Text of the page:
Albuquerque, NM - July 9, 2010 Lotus Leaf Coatings Inc., STC.UNM's newest start-up company, has found the "right stuff" right here in New Mexico. The nanotechnology, a multifunctional, super-repellent coating, was developed by researchers at the University of New Mexico and Sandia National Labs. Seed funding and management of the company will come from the ranks of the New Mexico Angels. To read more about this promising company and its remarkable technology, see the reprinted article from today's edition of the New Mexico Business Weekly.
July 9, 2010
Impenetrable coating mimics lotus leaf
Startup markets super-protective repellant
Pour red wine on a lotus leaf and it will bounce right off, without leaving a trace of residue, or even moisture.
Scientists have tried to mock that super hydro resistance for decades, to develop coatings that can protect things like textiles against stains or metals against corrosion.
Now, a homegrown nanotechnology developed at the University of New Mexico and Sandia National Laboratories virtually mocks the lotus leaf in terms of its hydro resistance. And a new startup — created by members of the New Mexico Angels — is marketing the technology as a coating for consumer and industrial applications.
The company, Lotus Leaf Coatings Inc., will address a range of market applications, from self-cleaning surfaces for medical devices and protective coatings for electronics to corrosion resistance for boats and metal-based products, said CEO Lawrence Chavez.
"We'll sell very repellent coating materials to solve expensive problems, such as water damage, corrosion, fogging and ice buildup," Chavez said. "We're talking with potential customers now to determine market focus, appropriate sales channels and scale requirements."
The firm has forged a partnership with a large medical device maker to develop coatings for medically related markets. The partner's identity is confidential, but it sells goods worldwide, Chavez said. It will make a substantial in-kind investment in Lotus Leaf, providing assistance from a 15-member research and development team, and access to state-of-the-art laboratory facilities.
"That company will become our first customer, with exclusive distribution rights in its market," Chavez said. "We hope to start selling product within three to six months."
Lotus Leaf obtained an option to license the coating technology in April from UNM's Science and Technology Corp. The STC and Sandia jointly own the technology and will share income from it, but UNM has the licensing rights, said STC President and CEO Lisa Kuuttila.
"It's one of those technologies that really catches your eye because it's so remarkable," Kuuttila said. "Water just sort of bounces off it."
The technology was developed by a professor of chemical engineering and a doctoral degree student in UNM's Nanoscience and Microsystems Program.
The professor, Jeffrey Brinker, is also a Sandia Fellow. He won an award for the technology, dubbed "superhydrophobic coating," from R&D magazine in 2007 as one of the 100 most outstanding advances in applied technologies.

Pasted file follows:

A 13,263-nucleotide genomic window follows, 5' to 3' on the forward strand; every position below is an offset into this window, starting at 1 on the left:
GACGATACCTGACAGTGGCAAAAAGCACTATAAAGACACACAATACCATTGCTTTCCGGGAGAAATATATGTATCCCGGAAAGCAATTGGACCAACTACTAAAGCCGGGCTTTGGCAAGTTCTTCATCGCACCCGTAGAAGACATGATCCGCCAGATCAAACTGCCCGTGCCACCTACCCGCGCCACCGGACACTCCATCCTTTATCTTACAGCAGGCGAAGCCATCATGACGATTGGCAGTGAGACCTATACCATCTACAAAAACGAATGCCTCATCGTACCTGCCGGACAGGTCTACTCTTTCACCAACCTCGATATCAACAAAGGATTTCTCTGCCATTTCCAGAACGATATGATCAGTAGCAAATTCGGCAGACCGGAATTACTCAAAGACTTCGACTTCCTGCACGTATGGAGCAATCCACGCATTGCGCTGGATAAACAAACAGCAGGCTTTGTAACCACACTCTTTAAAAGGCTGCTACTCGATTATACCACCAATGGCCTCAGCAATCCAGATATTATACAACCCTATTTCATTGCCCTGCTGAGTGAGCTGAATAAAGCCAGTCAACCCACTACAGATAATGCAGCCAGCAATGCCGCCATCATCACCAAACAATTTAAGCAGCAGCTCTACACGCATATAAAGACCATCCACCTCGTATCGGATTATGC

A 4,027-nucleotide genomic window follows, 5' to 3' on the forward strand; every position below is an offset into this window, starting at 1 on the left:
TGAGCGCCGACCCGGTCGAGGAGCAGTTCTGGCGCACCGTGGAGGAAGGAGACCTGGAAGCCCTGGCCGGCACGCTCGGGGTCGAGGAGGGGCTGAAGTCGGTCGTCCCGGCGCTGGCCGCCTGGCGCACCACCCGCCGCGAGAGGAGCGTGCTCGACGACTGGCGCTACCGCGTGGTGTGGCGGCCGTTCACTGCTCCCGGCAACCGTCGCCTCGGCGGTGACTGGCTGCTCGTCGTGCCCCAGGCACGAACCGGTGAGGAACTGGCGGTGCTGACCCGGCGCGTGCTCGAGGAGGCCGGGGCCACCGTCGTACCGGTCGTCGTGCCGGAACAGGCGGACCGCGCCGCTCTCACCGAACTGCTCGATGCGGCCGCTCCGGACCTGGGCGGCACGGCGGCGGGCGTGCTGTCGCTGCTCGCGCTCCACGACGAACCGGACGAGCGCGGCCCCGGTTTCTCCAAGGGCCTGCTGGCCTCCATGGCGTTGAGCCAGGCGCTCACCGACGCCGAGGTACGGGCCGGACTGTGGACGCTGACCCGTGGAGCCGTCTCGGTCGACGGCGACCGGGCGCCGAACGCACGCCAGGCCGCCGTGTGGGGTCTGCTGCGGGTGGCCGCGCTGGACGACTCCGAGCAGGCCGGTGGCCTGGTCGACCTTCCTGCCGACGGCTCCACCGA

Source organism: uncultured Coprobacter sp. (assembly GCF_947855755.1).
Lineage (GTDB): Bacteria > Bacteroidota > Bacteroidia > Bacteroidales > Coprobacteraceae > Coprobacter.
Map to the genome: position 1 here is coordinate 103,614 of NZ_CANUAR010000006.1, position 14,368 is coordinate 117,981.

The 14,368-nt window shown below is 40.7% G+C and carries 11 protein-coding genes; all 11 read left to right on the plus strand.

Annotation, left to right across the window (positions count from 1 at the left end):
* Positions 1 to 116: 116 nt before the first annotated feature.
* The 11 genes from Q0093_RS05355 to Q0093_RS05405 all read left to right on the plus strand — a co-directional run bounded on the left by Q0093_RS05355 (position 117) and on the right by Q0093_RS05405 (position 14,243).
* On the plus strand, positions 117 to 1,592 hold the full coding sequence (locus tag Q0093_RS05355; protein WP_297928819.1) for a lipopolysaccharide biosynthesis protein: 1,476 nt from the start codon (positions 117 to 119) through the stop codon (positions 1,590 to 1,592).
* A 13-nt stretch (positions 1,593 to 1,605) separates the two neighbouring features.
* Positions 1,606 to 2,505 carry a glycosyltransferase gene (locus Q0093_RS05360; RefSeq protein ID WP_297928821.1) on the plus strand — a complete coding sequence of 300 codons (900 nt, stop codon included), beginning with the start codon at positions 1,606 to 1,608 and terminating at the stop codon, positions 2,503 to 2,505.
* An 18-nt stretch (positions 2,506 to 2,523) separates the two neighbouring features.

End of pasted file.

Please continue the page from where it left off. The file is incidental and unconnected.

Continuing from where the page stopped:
The student, David J. Kissel, was lead researcher and principal inventor of the technology at UNM. Kissel graduated in 2008 and is now the chief technology officer for Lotus Leaf Coatings.
Kissel said the technology manipulates materials at the nano-scale to make a glass-like substance that can be sprayed, brushed or dipped onto surfaces.
"We're basically making glass without using sand and fire," Kissel said. "We use chemistry to make fundamental nano-structures similar to the natural coating on the surface of a lotus leaf."
The coating has "super-repellent" properties, like a slick glass surface where moisture runs off, Kissel said. It's also self-cleaning.
"Water rolls off the surface and picks up dust and contaminants and removes them," Kissel said. "It provides a low-energy way to clean things."
The technology caught the eye of Wolf Appliance Inc. last year, a Wisconsin-based oven and cooking equipment manufacturer that obtained an option to license the coating from STC. Wolf has tested the coating on its appliances, but its license option has expired, Kuuttila said.
"They're still doing tests, but they don't want to make the coating themselves," Kuuttila said. "They could become a Lotus Leaf customer."
Lotus Leaf is headed by the New Mexico Angels. Chavez is an Angel investor and a Flywheel Ventures associate who previously headed Flywheel's gap fund for seed investments.
J.T. Michelson, board chairman for the N.M. Angels, is also an investor in Lotus Leaf and a member of the new startup's board of directors. Angel investor Mark Walztoni is the chief business development officer for Lotus Leaf, and patent attorney and Angel member Luis Ortiz serves on the company's board of advisers.
Lotus Leaf is raising $125,000 in seed funding from the N.M. Angels. The company plans to raise a $500,000 Series A round in early 2011, Chavez said.
For a demonstration of the product, please visit http://www.youtube.com/watch?v=ql9ly2Dq4hE.
Source: Kevin Robinson-Avila, NMBW Staff
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